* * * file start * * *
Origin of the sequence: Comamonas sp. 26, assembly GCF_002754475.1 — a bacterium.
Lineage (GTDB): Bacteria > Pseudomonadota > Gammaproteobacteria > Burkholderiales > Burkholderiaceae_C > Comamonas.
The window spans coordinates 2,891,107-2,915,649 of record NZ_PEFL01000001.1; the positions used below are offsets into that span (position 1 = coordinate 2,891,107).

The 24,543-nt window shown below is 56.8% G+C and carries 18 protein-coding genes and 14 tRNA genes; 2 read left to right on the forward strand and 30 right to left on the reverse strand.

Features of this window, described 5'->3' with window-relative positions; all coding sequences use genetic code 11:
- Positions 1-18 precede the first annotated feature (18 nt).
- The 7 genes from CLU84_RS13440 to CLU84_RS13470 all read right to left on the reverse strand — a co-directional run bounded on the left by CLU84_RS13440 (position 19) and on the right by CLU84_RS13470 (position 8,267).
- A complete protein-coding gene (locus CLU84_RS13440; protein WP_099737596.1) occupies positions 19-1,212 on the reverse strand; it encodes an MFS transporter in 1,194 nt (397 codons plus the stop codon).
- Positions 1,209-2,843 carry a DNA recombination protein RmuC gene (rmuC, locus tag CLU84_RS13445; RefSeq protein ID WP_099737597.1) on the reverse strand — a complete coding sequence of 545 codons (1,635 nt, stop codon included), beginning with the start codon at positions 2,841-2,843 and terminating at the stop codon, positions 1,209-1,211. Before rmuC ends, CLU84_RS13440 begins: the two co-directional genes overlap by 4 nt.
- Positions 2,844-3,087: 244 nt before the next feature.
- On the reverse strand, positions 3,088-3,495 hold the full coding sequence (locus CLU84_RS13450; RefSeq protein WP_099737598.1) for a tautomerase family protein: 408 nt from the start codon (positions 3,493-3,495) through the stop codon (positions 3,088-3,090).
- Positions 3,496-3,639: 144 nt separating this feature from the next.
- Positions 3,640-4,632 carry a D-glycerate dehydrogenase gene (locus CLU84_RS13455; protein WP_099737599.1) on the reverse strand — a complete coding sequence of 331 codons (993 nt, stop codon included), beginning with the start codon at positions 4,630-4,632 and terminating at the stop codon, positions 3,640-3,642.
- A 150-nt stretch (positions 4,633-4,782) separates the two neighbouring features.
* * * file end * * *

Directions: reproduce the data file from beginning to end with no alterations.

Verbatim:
Origin of the sequence: Comamonas sp. 26, assembly GCF_002754475.1 — a bacterium.
Lineage (GTDB): Bacteria > Pseudomonadota > Gammaproteobacteria > Burkholderiales > Burkholderiaceae_C > Comamonas.
The window spans coordinates 2,891,107-2,915,649 of record NZ_PEFL01000001.1; the positions used below are offsets into that span (position 1 = coordinate 2,891,107).

The 24,543-nt window shown below is 56.8% G+C and carries 18 protein-coding genes and 14 tRNA genes; 2 read left to right on the forward strand and 30 right to left on the reverse strand.

Features of this window, described 5'->3' with window-relative positions; all coding sequences use genetic code 11:
- Positions 1-18 precede the first annotated feature (18 nt).
- The 7 genes from CLU84_RS13440 to CLU84_RS13470 all read right to left on the reverse strand — a co-directional run bounded on the left by CLU84_RS13440 (position 19) and on the right by CLU84_RS13470 (position 8,267).
- A complete protein-coding gene (locus CLU84_RS13440; protein WP_099737596.1) occupies positions 19-1,212 on the reverse strand; it encodes an MFS transporter in 1,194 nt (397 codons plus the stop codon).
- Positions 1,209-2,843 carry a DNA recombination protein RmuC gene (rmuC, locus tag CLU84_RS13445; RefSeq protein ID WP_099737597.1) on the reverse strand — a complete coding sequence of 545 codons (1,635 nt, stop codon included), beginning with the start codon at positions 2,841-2,843 and terminating at the stop codon, positions 1,209-1,211. Before rmuC ends, CLU84_RS13440 begins: the two co-directional genes overlap by 4 nt.
- Positions 2,844-3,087: 244 nt before the next feature.
- On the reverse strand, positions 3,088-3,495 hold the full coding sequence (locus CLU84_RS13450; RefSeq protein WP_099737598.1) for a tautomerase family protein: 408 nt from the start codon (positions 3,493-3,495) through the stop codon (positions 3,088-3,090).
- Positions 3,496-3,639: 144 nt separating this feature from the next.
- Positions 3,640-4,632 carry a D-glycerate dehydrogenase gene (locus CLU84_RS13455; protein WP_099737599.1) on the reverse strand — a complete coding sequence of 331 codons (993 nt, stop codon included), beginning with the start codon at positions 4,630-4,632 and terminating at the stop codon, positions 3,640-3,642.
- A 150-nt stretch (positions 4,633-4,782) separates the two neighbouring features.